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Architectural Styles

In some Bulgarian towns like Smolyan or Sozopol one particular architectural style tends to dominate the urban landscape, but cities like Varna and Sofia are a mix of many different periods. Each building recants much about the historical period it was built in. Many of the styles echo a forgotten classical period and others attempted to provide practical affordable shelter.

Architecture from the Second Bulgarian Empire- During the Second Bulgarian Empire (1185-1396), architecture from the renowned Tarnovo School reigned. Residential dwellings from this time fall into two groups depending on the status of the occupants: Bolyar Houses and Mass Dwellings.


Tsarevets has the best example of Bolyar houses, built for the rich and ‘L’ shaped. They were divided into a living sector and one for business. They were surrounded on all sides by tall stone walls. Mass dwellings fell into two subcategories: those that were partly dug out of the earth and those that were built above ground. Houses, which were dug into the earth, were inhabited by poorer unskilled labourers. In some of the semi-dug dwellings, the rear of the house was fully under the ground, but the façade was exposed. Houses of this ilk were either built with wood and covered with straw or reed or built from stones bonded together with mud with a timber roof.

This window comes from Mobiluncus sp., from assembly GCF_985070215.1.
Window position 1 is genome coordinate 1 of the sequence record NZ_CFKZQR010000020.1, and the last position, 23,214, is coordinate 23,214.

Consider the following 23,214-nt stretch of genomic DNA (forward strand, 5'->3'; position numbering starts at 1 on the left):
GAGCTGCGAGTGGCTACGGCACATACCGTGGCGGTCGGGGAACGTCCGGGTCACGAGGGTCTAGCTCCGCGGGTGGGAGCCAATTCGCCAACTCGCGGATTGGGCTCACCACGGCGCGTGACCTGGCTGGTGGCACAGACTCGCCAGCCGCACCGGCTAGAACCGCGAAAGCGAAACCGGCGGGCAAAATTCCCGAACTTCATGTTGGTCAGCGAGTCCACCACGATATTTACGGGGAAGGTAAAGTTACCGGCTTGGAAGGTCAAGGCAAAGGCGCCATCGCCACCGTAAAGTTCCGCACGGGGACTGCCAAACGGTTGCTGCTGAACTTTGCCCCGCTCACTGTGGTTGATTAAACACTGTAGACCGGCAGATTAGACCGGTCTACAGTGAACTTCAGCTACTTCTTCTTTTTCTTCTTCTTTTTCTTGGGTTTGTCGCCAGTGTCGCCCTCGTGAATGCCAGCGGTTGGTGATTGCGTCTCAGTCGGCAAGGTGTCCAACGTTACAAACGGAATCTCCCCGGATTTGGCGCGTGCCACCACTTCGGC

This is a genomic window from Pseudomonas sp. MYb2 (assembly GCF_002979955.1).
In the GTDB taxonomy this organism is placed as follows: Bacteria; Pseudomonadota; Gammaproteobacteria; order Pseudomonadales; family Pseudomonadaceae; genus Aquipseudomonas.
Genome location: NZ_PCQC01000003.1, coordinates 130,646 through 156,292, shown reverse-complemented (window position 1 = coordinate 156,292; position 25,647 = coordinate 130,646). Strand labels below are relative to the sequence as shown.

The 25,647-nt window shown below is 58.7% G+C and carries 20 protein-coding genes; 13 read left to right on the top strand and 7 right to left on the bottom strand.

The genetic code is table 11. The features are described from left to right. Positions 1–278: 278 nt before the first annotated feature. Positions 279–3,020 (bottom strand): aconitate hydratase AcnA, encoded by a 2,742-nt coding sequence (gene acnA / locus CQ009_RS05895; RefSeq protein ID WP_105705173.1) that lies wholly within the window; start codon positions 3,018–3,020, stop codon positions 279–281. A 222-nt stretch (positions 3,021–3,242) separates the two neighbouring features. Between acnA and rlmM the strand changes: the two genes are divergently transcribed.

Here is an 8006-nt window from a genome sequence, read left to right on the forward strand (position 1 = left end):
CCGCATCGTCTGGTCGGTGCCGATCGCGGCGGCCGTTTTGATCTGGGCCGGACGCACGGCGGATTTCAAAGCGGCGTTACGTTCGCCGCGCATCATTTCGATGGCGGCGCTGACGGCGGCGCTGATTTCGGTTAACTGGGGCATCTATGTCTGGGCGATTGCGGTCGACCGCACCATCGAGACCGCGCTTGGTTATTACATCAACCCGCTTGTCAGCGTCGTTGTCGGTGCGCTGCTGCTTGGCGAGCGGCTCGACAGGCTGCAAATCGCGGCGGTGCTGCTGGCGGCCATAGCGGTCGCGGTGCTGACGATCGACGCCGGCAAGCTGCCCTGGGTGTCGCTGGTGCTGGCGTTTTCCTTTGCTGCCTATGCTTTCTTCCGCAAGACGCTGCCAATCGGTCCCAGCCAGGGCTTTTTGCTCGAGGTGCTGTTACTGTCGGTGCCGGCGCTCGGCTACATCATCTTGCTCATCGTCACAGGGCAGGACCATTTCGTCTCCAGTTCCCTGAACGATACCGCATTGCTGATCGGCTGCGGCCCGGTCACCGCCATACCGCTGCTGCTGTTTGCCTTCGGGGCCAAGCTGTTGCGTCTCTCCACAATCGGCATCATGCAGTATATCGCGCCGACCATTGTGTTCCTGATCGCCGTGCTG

National Revival Architecture -Probably the most famous architectural period in Bulgarian history is that of the Bulgarian National Revival, a period of Bulgarian Renaissance during the 19th century just before Ottoman rule ended.

This period inspired architects to recall and recreate all things Bulgarian. Architecture from this period is still visible in old Bulgarian towns like Tryavna, Kopravishta and Veliko Tarnovo.

Many of the houses from this era housed rich merchants who demanded spacious interiors.

Perhaps the best example of this architectural style can be found in Plovdiv’s Old Quarter (see below), where the steep, winding cobblestone alleys are filled with colourful houses which expand with each storey.